This article builds on “A Framework for Changes that Could Disrupt the Forest Industry”, my previous LANDTHINK post that introduced a simple approach to organize our thinking around the magnitude and duration of potential disruptions on forestry or mill investments, good or bad. Here we localize the approach and apply it to sort a broad range of potential disruptions for developing investment strategies.
Local or Global?
Big changes can affect us locally, globally, or both. As we have long taught, timber markets are uniquely local. For strategy development, we want to specify the context of the disruption to best understand its absolute and relative risks, whether positive or negative.
Consider the example of Hurricane Katrina, a Category 5 event. Our summary evaluation of the disruption concludes:
- Big or small? Big event locally; devastating to some forests and damaging to many.
- Long or short? Short-term increase in supplies; negative impact on value.
Figure A further refines this assessment of a major hurricane and reinforces the point that, while severe and impactful, it remains an operational exposure and requires a tactical response. The event is short-term because it did not change the long-term fundamentals of wood demand or forest ownership.
Figure A. Ranking Disruptions: Example of Hurricane Katrina
This high-level framework prioritizes the relative importance of potential disruptions. It separates the local, tactical issues from the global and strategic. Now we apply this approach to a broader set of potential disruptions.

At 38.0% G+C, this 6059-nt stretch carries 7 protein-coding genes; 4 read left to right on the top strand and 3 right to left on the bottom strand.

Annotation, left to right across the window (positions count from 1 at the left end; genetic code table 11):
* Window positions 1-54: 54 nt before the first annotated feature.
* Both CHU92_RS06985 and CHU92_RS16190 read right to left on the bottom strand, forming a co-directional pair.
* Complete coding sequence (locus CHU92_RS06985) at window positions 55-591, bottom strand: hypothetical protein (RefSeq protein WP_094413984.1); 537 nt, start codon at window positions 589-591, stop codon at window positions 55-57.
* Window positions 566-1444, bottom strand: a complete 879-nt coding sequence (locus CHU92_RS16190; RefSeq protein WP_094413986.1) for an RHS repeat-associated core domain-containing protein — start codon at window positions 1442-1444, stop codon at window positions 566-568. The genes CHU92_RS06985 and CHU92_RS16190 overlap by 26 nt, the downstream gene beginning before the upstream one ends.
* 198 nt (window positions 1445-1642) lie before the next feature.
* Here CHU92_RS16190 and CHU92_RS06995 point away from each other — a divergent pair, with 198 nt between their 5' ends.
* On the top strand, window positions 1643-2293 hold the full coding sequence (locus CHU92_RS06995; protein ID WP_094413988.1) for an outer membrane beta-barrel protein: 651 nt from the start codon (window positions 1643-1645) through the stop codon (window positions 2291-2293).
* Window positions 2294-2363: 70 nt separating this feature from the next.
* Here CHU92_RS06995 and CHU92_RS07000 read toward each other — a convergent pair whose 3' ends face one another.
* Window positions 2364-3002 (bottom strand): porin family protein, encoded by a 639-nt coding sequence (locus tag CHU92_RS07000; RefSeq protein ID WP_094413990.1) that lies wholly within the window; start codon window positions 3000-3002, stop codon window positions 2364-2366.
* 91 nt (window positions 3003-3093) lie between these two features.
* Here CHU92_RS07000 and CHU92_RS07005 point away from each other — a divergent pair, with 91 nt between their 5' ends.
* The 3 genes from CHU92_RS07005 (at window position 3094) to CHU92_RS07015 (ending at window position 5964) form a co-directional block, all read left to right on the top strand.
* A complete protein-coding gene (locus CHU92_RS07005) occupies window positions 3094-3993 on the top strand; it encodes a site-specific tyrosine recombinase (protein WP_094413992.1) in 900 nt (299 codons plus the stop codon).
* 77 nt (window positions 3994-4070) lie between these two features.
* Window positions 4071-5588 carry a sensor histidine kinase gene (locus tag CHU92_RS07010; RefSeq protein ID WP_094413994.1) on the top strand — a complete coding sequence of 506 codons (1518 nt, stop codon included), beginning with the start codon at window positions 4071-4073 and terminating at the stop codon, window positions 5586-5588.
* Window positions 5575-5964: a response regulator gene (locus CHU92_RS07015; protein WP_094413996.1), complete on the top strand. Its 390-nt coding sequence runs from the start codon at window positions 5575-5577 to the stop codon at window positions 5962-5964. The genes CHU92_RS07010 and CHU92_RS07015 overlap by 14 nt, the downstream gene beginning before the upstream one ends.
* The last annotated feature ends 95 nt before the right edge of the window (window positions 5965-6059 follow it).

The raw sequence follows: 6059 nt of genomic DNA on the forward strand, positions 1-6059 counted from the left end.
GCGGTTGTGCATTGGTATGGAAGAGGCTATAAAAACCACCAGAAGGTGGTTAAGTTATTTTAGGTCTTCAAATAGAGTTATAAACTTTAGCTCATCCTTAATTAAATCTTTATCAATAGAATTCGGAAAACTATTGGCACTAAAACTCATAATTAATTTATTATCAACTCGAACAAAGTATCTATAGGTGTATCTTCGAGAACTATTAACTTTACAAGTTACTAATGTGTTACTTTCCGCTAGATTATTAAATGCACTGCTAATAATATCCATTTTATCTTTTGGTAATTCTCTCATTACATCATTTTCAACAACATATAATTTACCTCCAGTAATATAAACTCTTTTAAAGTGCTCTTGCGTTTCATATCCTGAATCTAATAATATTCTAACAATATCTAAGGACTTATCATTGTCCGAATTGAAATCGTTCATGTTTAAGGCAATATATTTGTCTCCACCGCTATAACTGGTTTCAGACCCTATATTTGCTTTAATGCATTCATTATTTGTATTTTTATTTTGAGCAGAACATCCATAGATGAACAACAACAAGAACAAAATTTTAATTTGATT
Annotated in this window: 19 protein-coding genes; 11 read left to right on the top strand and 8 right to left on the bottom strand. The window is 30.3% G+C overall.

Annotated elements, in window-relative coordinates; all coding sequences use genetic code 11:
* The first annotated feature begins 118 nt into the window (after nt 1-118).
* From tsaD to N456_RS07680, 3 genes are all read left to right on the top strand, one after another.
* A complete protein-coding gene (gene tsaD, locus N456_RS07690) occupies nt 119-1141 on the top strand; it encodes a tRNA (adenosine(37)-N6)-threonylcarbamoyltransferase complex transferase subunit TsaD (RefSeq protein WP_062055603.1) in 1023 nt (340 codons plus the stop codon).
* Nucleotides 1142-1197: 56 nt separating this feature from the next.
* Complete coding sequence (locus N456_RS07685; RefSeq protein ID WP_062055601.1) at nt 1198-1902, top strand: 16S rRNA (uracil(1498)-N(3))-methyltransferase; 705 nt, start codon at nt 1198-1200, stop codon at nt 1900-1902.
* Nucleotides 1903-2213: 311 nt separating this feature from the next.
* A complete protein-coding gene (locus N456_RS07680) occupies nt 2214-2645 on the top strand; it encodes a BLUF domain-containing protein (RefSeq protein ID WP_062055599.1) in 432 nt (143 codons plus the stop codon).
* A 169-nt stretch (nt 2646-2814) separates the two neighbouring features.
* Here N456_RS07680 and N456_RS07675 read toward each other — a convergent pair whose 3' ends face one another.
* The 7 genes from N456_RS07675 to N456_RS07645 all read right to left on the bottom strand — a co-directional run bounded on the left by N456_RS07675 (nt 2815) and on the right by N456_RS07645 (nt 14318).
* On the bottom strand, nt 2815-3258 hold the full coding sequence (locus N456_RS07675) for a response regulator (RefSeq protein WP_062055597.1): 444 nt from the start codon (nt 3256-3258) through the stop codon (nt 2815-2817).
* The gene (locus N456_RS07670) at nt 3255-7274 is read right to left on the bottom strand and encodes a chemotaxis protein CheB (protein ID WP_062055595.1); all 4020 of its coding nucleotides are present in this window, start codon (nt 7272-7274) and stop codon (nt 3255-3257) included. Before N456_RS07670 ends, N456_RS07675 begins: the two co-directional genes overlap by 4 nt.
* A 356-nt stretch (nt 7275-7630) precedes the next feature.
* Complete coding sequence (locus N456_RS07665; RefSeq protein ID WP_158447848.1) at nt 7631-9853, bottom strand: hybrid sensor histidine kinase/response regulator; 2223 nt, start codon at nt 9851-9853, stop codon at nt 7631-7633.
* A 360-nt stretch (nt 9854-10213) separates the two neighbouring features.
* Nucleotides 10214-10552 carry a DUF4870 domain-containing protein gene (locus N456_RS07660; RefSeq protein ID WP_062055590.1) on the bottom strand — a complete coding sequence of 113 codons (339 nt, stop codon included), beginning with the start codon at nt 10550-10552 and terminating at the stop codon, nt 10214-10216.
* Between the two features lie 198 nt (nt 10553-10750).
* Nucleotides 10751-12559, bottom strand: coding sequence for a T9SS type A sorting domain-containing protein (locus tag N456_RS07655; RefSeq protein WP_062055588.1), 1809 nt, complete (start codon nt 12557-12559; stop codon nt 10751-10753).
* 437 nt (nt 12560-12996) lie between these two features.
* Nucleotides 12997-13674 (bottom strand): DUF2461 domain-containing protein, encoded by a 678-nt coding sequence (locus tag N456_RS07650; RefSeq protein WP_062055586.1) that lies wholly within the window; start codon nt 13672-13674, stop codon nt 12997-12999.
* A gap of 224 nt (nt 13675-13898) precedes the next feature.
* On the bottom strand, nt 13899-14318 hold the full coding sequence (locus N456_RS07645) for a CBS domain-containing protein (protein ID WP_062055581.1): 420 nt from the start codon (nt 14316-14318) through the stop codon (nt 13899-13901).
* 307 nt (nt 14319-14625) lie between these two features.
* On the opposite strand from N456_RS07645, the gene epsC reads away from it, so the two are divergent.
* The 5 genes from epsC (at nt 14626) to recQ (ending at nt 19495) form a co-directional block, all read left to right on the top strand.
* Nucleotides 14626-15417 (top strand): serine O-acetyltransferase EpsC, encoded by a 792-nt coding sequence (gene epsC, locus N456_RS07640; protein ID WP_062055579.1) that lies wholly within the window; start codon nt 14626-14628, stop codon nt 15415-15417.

Ranking Disruptions for Forest Owners
Our current research into forest industry and timberland investment strategies includes analysis of over 30 actual and potential disruptions relevant to physical, economic, legislative, technological, market, and geopolitical exposures. Figure B summarizes an analysis and ranking for ten selected disruptions based on a forest owner point of view (as opposed to a wood user or manufacturer). This ranks first for global (strategic) exposures and second for local impacts. Each assessment has a “story” that changes based on the profile, objectives and assets of the firm.
Figure B. Ranking Ten Select Potential Disruptions (Forest Owner View)
Even at this level, the relative ranking highlights critical themes.
- Tax and environmental policies matter. Overall, forestry is a strategic asset and a low margin business that requires long-term commitments. Changes in how forest management costs get expensed or capitalized materially affect the profitability and attractiveness of these investments. And environmental policies that recognize forest benefits without constraining property rights can enhance these values materially.
- People matter. Without people to work and to consume, forests have little economic value. Anything that slows or hinders the growth of the workforce or of a healthy populace, materially reduces the net cash to owners, the long-term demand for manufacturers, and their ability to run a business.
- Technology matters. Technology has explosive potential as a value creator. Consider that pulp manufactured from pine as we know it did not exist 100 years ago. Today, fluff pulp mills have among the strongest ability-to-pay for wood in North America. The number of patents and applications for wood fiber continues to grow.
- Demand matters. From an economic standpoint, trees have no value unless nearby mills exist to buy them and convert them to value added products.
All timberland investment strategies can basically be summarized as efforts to match, model and exploit cash flows from wood markets and forest supplies of varying levels of maturity over time. When investing in U.S. timberland, we either invest in established forests with mature wood markets, or we invest in areas that require development of the forests and/or wood markets. And we must evaluate potential disruptions relative to the specific assets, market and strategy under consideration.
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